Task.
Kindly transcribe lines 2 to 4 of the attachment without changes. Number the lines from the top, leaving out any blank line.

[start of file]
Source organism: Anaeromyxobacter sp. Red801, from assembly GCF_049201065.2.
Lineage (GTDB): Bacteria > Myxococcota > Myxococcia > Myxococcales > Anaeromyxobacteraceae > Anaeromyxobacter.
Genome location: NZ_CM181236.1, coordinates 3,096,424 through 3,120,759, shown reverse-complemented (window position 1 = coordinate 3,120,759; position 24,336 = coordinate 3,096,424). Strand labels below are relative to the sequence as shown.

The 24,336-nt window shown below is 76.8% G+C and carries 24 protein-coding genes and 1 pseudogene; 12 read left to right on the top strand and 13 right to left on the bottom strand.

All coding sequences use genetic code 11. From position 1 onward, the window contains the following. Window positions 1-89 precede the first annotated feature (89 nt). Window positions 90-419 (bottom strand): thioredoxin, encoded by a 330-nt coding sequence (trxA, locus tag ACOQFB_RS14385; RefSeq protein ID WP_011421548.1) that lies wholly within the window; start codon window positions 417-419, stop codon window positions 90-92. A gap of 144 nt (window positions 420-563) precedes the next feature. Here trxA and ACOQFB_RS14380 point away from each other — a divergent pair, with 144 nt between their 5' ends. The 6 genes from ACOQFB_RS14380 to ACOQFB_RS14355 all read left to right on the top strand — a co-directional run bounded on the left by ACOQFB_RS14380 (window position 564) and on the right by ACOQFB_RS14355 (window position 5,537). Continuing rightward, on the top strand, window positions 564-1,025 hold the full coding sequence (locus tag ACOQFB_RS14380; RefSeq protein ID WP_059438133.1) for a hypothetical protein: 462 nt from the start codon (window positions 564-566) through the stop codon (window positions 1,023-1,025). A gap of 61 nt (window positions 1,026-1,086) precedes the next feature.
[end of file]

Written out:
Lineage (GTDB): Bacteria > Myxococcota > Myxococcia > Myxococcales > Anaeromyxobacteraceae > Anaeromyxobacter.
Genome location: NZ_CM181236.1, coordinates 3,096,424 through 3,120,759, shown reverse-complemented (window position 1 = coordinate 3,120,759; position 24,336 = coordinate 3,096,424). Strand labels below are relative to the sequence as shown.

The 24,336-nt window shown below is 76.8% G+C and carries 24 protein-coding genes and 1 pseudogene; 12 read left to right on the top strand and 13 right to left on the bottom strand.